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High School Scientists Meet Enzymes and Mentors in Duquesne Labs

Nine area high school students will spend their summer with molecules and mentors in the 12th year of Duquesne University's Project SEED.

Offered through the chemistry department of Duquesne's Bayer School of Natural and Environmental Sciences and the American Chemical Society, Project SEED benefits individual students with stipends and experiences and, widens the pipeline to STEM (science, technology, engineering and math) careers.

"Many students are talented but might not consider themselves as future scientists," said Dr. Jennifer Aitken, associate professor of chemistry and biochemistry, who started the award-winning program at Duquesne. "In accordance with the Duquesne University mission, we strive to promote diversity in the chemical sciences by reaching out to these academically talented students from economically disadvantaged backgrounds and offering them a hands-on chemistry research experience allowing them to visualize themselves among the next generation of scientists."

This year, students working on projects at Duquesne from June 15 to Aug. 7 are:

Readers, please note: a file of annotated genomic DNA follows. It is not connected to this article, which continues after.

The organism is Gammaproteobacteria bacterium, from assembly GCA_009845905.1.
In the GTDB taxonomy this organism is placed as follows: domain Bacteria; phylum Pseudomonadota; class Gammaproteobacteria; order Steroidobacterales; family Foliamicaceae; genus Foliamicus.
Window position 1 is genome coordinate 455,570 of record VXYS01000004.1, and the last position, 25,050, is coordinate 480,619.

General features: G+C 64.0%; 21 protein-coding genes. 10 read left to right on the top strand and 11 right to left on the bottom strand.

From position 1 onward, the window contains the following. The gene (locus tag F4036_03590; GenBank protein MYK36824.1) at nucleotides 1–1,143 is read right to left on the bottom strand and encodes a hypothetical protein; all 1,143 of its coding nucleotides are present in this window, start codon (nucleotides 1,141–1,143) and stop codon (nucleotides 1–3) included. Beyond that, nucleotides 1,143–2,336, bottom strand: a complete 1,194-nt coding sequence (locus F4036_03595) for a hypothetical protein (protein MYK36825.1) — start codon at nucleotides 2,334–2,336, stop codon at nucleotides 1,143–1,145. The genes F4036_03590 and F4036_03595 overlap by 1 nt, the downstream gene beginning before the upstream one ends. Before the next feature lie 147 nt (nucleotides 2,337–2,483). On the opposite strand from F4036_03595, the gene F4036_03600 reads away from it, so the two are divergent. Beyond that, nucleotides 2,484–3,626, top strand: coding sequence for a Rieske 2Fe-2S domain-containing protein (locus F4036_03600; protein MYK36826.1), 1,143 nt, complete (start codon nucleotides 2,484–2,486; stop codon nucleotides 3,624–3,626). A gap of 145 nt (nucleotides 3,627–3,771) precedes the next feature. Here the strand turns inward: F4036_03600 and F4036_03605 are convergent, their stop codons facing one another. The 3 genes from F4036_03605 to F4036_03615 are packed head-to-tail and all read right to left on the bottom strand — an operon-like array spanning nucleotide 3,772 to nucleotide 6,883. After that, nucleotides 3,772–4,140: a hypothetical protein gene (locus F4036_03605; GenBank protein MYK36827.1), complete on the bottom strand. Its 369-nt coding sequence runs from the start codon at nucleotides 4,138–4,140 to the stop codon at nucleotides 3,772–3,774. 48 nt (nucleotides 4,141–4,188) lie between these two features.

• Allderdice-Angel Williamson-Wheat, Amadou Diallo and Jeremiah Jones
  • Carrick-Sarine McKenzie
  • Chartiers-Stephen Lau
  • McKeesport-Cheyeanne Perez
  • Sto-Rox-Jordan Pestok and Nadejda Kodjo
  • West Mifflin-Amber Latona.

Their projects include:

  •  Enzyme Kinetics in a Crowded Molecular Environment
  • Adsorption of Arsenic by Activated Carbon
  • Self-Assembled Monolayers on Nickel
  • Synthesis of Molybdenum-based Starting Materials for Use in Molybdenum-Dithiolene Complex Formation.

Students will share the results of their work in poster presentations at Duquesne's Summer Undergraduate Research Symposium on Friday, July 31.

"Through close interactions with their mentors, students get encouragement to pursue a scientific career through the realization that scientists are real people from a variety of socioeconomic backgrounds," Aitken said. "By presenting the findings of their studies at the research symposium, the Project SEED students gain the confidence that they need to continue on a career path in the sciences."

To learn more about the sciences at Duquesne, visit www.duq.edu/sciences. To learn more about the Project SEED students' progress, visit their blog at http://duquesneprojectseed.blogspot.com.

Duquesne University

Founded in 1878, Duquesne is consistently ranked among the nation's top Catholic universities for its award-winning faculty and tradition of academic excellence. Duquesne, a campus of nearly 9,500 graduate and undergraduate students, has been nationally recognized for its academic programs, community service and commitment to sustainability. Follow Duquesne University on Facebook, Twitter and Instagram.